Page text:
A Promise Made: The Beginning
In 1979, Brother Henry Bhasker and his wife, Viola, were both schoolteachers in the public school system in Puttur, India. Early in that year, they were involved in a near fatal automobile accident. While both were seriously injured, Viola suffered the more severe injuries, and her survival was very much in question. Both Henry and Viola are third generation Christians, and both of them have a very strong faith. Henry prayed for Viola’s recovery, and made a promise to God that if Viola would survive her injuries and recover, he and Viola would begin a mission in the name of Jesus Christ. Viola did recover, and shortly thereafter Henry and Viola took into their home two orphans from the village of Puttur. Thus began the Good Shepherd Mission, a facility which was destined to grow and prosper and become a real force for good in the name of Jesus Christ.
The Bhaskers soon outgrew their humble-sized home, and rented an old building just outside the village of Puttur. They moved their home to this building and began to care for more orphans who needed their help. Having the vision and foresight to grow their outreach, they purchased a small piece of land adjacent to the rented building.
A Partnership Formed: Dr. Charlie Wolfe Meets Brother Henry Bhasker
In 1990, Dr. Charlie Wolfe, a dentist who was a member of Calvary United Methodist Church in Mohnton, PA, traveled through Puttur, India with a group of medical/dental evangelists from New York City. One of the members of the team became ill while traveling from Hyderabad to Bangalore. The leader of the group knew of a small mission nearby which would be able to provide refuge so the sick member of the team could rest and recuperate. Brother Henry welcomed the group, and the sick young lady was given a bed to rest. The group remained in Puttur for the next day and participated in an outdoor evangelism service sponsored by the Good Shepherd Mission.
Dr. Wolfe was greatly impressed by the manner in which the mission was helping the poor villagers of Puttur. He witnessed a selfless couple giving everything they had to serve the poor and needy. There was no pretense or self-adulation visible in Henry and Viola Bhasker. After speaking with the Bhaskers, Dr. Wolfe learned of their aspirations and dreams for the Good Shepherd mission. Their primary purpose was to spread the love of Jesus Christ, and they understood so well that it was necessary to show His love in action.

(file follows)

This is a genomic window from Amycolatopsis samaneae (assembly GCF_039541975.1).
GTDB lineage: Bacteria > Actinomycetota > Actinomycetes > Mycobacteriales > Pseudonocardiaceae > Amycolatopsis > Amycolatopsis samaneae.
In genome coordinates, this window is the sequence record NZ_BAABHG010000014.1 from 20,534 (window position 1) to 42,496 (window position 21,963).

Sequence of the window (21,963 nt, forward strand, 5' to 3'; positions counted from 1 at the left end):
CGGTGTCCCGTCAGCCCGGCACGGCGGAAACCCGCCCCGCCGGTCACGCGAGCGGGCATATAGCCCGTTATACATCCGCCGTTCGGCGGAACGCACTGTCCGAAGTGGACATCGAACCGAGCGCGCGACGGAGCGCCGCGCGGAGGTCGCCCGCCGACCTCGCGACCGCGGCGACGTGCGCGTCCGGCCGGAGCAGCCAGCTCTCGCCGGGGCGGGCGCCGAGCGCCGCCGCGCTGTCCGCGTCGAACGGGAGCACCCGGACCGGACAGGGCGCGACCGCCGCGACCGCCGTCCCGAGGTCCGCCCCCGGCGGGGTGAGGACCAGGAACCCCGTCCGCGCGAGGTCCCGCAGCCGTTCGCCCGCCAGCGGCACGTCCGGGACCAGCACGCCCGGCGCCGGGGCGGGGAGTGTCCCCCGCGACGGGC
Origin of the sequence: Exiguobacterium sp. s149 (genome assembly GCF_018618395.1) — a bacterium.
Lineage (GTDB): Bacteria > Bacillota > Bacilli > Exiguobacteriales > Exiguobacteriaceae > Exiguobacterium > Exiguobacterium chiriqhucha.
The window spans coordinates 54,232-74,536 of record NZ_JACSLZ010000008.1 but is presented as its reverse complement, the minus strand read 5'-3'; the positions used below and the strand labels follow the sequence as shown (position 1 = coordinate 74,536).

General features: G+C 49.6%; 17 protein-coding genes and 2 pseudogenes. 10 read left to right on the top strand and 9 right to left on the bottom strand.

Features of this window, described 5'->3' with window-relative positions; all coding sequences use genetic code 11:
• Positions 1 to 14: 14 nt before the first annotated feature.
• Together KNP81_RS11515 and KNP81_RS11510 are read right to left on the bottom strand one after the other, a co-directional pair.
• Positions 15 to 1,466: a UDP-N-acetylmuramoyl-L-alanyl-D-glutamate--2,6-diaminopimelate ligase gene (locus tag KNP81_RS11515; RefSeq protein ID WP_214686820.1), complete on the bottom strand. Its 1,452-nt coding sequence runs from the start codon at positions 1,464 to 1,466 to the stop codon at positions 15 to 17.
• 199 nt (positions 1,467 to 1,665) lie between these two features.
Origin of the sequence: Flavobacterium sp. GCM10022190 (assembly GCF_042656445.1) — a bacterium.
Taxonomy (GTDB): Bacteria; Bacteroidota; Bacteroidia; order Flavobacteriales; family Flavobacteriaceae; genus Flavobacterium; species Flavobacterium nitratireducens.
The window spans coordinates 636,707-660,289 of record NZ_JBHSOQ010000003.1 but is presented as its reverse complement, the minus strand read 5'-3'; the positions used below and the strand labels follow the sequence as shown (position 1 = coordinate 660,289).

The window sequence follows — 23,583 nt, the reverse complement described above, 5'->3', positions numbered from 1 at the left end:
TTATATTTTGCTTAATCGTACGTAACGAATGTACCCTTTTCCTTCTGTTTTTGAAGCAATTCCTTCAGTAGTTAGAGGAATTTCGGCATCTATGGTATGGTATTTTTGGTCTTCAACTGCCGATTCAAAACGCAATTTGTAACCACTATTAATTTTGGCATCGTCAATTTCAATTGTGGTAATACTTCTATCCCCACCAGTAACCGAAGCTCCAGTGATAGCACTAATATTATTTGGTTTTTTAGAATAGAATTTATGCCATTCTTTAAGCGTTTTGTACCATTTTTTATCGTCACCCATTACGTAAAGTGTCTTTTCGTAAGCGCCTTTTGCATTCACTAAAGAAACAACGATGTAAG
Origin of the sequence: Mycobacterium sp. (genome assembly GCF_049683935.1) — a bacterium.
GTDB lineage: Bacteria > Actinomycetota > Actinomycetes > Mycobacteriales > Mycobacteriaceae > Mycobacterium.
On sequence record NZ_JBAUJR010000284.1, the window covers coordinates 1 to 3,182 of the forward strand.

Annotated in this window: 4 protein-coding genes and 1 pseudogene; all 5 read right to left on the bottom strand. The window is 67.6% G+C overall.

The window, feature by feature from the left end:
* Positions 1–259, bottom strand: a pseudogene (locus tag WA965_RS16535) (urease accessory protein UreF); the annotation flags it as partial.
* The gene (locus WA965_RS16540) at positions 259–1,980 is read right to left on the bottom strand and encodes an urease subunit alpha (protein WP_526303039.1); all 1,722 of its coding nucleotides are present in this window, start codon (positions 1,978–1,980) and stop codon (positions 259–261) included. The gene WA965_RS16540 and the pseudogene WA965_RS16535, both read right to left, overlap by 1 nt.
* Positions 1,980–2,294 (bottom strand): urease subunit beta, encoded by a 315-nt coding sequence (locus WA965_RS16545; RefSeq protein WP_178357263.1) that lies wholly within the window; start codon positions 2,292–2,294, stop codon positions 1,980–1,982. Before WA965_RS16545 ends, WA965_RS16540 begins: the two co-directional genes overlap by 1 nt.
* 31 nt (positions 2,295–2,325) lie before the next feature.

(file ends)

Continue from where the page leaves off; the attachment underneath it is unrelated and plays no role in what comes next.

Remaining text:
When Dr. Wolfe returned to Mohnton, he spoke to church leaders about his experiences with the Bhaskers . The leaders were excited to help the Good Shepherd Mission build its first structure, the Good Shepherd Eye Hospital. This building, completed in 1993, allowed the mission to move its free cataract clinics for the poor from the old, rented mission building, which was unsatisfactory, to the new hospital. Since the establishment of the new Eye Hospital, the mission has done over 6,000 free eye operations for the poor.
Social Services Expand
Here are a few of the services we provide to those in need through the GSM Foundation in Puttur, India.
- The founding of 12 village churches, each with its own evangelist, in villages which previously had no Christian presence
- The founding of a hostel housing 175 children. Due to less financial support recently, 30-50 children currently reside at the mission. Many are supported while living at home.
- The founding of an outreach program in the distant village of Kolladam, which has a teacher, health clinic, hostel, and a church
- Operation of a hospital at the mission-on staff, a general practitioner, dentist, eye doctor, gynecologist, and a physio therapist
- A home for the elderly
- A home for lepers
- Clothing and feeding programs daily
- Daily worship services at the mission
- Higher education for those orphans who qualify
Need for a New Hospital